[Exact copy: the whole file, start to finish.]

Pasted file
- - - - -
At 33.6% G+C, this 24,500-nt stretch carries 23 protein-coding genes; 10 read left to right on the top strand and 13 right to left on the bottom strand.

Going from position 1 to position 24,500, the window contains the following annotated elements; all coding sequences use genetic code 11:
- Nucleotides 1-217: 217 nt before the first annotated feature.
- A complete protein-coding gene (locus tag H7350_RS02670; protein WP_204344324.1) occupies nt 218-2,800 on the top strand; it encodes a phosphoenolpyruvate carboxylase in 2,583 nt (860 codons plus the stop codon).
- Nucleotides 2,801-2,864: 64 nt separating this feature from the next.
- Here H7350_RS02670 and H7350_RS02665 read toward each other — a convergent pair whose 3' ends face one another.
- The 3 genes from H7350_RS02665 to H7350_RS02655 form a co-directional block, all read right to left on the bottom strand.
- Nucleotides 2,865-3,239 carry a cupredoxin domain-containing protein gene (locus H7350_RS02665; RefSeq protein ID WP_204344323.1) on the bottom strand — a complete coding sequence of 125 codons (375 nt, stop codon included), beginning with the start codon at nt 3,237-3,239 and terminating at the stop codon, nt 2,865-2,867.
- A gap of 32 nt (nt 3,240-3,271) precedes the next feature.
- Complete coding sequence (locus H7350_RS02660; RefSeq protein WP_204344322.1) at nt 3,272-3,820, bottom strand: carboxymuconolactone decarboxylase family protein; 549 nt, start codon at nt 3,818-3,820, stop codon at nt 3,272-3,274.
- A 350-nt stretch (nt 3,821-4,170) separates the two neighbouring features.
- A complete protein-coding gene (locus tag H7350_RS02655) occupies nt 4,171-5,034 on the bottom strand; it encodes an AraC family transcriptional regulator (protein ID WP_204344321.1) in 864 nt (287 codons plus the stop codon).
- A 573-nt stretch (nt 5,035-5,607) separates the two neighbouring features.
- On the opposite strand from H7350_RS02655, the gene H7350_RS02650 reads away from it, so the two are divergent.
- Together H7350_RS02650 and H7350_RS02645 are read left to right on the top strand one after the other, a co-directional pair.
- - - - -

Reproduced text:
At 33.6% G+C, this 24,500-nt stretch carries 23 protein-coding genes; 10 read left to right on the top strand and 13 right to left on the bottom strand.

Going from position 1 to position 24,500, the window contains the following annotated elements; all coding sequences use genetic code 11:
- Nucleotides 1-217: 217 nt before the first annotated feature.
- A complete protein-coding gene (locus tag H7350_RS02670; protein WP_204344324.1) occupies nt 218-2,800 on the top strand; it encodes a phosphoenolpyruvate carboxylase in 2,583 nt (860 codons plus the stop codon).
- Nucleotides 2,801-2,864: 64 nt separating this feature from the next.
- Here H7350_RS02670 and H7350_RS02665 read toward each other — a convergent pair whose 3' ends face one another.
- The 3 genes from H7350_RS02665 to H7350_RS02655 form a co-directional block, all read right to left on the bottom strand.
- Nucleotides 2,865-3,239 carry a cupredoxin domain-containing protein gene (locus H7350_RS02665; RefSeq protein ID WP_204344323.1) on the bottom strand — a complete coding sequence of 125 codons (375 nt, stop codon included), beginning with the start codon at nt 3,237-3,239 and terminating at the stop codon, nt 2,865-2,867.
- A gap of 32 nt (nt 3,240-3,271) precedes the next feature.
- Complete coding sequence (locus H7350_RS02660; RefSeq protein WP_204344322.1) at nt 3,272-3,820, bottom strand: carboxymuconolactone decarboxylase family protein; 549 nt, start codon at nt 3,818-3,820, stop codon at nt 3,272-3,274.
- A 350-nt stretch (nt 3,821-4,170) separates the two neighbouring features.
- A complete protein-coding gene (locus tag H7350_RS02655) occupies nt 4,171-5,034 on the bottom strand; it encodes an AraC family transcriptional regulator (protein ID WP_204344321.1) in 864 nt (287 codons plus the stop codon).
- A 573-nt stretch (nt 5,035-5,607) separates the two neighbouring features.
- On the opposite strand from H7350_RS02655, the gene H7350_RS02650 reads away from it, so the two are divergent.
- Together H7350_RS02650 and H7350_RS02645 are read left to right on the top strand one after the other, a co-directional pair.